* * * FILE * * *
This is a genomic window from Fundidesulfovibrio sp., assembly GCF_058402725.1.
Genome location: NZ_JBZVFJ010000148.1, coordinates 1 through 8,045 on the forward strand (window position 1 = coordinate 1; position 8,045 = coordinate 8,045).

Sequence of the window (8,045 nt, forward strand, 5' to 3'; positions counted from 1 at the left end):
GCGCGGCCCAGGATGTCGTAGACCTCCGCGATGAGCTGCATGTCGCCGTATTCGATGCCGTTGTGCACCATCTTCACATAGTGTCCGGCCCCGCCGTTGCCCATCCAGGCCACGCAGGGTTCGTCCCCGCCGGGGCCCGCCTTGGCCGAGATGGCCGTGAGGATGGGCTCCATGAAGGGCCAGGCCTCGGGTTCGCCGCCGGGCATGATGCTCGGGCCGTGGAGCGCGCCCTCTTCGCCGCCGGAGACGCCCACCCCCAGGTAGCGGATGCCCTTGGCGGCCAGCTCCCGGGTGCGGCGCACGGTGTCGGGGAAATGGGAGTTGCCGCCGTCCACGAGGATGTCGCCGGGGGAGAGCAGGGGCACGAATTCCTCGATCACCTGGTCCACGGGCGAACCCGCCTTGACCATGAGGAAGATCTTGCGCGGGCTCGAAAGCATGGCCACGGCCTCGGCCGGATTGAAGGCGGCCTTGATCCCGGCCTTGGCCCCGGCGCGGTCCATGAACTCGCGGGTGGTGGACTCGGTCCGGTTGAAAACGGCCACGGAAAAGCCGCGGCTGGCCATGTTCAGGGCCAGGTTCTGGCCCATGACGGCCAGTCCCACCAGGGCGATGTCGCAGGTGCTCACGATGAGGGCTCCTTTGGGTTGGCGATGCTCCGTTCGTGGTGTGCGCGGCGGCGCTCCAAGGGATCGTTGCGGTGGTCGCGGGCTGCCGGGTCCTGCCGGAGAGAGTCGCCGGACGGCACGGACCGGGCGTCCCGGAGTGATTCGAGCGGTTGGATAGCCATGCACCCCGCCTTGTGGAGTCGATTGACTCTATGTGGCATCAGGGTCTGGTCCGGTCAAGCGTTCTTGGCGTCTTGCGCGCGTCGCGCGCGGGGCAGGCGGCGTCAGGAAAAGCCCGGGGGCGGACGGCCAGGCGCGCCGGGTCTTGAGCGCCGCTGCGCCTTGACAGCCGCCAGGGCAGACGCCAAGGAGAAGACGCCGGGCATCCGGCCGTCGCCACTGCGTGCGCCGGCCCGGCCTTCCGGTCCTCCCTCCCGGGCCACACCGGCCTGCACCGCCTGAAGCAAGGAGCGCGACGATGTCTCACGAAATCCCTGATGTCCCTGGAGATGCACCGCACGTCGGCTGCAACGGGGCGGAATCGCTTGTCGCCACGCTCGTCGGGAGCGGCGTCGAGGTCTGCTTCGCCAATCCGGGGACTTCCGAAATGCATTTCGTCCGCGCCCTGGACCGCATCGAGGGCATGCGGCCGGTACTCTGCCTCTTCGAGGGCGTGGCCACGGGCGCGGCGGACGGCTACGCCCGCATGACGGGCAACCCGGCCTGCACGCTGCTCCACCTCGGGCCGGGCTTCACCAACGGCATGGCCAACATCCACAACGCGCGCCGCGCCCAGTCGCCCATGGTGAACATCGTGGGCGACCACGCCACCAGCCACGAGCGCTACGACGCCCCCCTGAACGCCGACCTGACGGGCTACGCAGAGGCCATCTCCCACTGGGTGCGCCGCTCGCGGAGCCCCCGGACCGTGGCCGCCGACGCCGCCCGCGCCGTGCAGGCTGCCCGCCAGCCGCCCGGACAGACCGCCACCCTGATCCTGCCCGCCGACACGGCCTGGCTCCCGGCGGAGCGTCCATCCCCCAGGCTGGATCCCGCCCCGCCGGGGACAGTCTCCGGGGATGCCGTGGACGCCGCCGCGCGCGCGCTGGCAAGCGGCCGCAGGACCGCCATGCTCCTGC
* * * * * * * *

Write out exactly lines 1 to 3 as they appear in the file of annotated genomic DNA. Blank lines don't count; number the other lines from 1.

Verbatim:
This is a genomic window from Fundidesulfovibrio sp., assembly GCF_058402725.1.
Genome location: NZ_JBZVFJ010000148.1, coordinates 1 through 8,045 on the forward strand (window position 1 = coordinate 1; position 8,045 = coordinate 8,045).

Sequence of the window (8,045 nt, forward strand, 5' to 3'; positions counted from 1 at the left end):